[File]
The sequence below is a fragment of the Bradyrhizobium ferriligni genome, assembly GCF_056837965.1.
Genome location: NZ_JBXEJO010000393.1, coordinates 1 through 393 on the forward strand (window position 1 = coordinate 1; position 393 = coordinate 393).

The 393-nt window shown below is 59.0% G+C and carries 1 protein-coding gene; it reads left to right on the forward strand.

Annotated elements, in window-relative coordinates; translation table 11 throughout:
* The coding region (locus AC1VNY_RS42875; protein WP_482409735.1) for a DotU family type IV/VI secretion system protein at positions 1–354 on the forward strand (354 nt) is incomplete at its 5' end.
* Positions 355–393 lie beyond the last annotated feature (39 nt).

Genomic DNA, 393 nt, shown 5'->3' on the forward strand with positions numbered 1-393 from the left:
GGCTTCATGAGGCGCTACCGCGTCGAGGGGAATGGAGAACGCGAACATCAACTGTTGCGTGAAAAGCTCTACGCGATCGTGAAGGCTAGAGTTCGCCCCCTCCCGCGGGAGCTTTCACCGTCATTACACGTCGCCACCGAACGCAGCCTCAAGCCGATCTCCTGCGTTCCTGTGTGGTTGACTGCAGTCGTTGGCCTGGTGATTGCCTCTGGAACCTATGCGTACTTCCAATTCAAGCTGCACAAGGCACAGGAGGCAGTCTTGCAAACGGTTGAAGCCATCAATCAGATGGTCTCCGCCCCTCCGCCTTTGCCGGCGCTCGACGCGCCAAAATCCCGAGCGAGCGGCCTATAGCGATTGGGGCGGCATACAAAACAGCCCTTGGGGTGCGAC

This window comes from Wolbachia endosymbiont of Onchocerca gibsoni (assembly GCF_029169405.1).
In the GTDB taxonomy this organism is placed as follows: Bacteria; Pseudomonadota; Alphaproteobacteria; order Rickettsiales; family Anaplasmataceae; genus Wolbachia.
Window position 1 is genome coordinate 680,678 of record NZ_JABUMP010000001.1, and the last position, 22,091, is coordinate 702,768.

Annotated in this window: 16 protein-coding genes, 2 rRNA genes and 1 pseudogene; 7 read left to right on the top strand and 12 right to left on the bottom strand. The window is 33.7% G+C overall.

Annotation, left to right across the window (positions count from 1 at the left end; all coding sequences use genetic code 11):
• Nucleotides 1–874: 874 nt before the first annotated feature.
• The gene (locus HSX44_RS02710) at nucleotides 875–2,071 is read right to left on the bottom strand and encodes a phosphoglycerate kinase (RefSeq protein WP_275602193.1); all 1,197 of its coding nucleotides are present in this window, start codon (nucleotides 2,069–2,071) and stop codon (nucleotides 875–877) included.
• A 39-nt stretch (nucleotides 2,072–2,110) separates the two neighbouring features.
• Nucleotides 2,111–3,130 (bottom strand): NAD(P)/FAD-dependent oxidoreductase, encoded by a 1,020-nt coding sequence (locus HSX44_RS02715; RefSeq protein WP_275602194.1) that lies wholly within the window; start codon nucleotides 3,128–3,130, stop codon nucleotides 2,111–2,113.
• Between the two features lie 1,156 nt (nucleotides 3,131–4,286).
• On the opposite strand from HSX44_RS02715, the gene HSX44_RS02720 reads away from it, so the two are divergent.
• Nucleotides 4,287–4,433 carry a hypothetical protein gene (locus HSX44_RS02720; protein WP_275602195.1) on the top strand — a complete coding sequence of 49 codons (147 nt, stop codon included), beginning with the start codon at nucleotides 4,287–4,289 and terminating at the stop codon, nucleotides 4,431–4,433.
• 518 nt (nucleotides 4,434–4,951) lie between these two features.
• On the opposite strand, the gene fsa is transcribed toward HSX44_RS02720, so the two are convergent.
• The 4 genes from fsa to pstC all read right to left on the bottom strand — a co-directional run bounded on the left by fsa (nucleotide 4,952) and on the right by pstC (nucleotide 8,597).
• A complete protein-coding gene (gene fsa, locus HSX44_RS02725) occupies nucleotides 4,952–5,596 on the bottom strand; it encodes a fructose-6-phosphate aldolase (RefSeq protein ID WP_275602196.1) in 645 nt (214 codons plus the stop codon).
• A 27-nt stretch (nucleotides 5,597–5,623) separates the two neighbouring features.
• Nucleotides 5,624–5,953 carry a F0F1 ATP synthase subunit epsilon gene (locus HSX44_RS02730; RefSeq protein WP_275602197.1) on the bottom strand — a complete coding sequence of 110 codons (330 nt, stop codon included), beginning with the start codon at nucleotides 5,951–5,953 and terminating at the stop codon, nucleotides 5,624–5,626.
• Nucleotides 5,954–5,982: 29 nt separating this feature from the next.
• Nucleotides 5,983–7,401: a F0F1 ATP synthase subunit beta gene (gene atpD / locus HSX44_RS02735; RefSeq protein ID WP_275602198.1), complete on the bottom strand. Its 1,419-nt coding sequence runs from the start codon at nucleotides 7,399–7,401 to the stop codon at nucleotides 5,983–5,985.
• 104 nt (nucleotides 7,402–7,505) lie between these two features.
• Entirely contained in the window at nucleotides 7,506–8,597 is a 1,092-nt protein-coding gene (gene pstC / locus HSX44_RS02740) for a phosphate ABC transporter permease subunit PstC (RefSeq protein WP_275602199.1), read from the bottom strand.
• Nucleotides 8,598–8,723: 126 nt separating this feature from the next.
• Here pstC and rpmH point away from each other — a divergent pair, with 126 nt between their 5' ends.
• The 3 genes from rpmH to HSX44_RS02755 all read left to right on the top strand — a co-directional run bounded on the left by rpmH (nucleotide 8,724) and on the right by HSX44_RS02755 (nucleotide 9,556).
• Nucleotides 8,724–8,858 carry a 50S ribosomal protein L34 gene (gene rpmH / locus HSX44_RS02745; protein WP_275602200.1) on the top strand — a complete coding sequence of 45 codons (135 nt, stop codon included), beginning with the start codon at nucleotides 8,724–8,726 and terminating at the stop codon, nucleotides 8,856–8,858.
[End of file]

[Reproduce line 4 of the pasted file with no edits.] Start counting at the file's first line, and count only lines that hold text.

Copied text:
Annotated elements, in window-relative coordinates; translation table 11 throughout: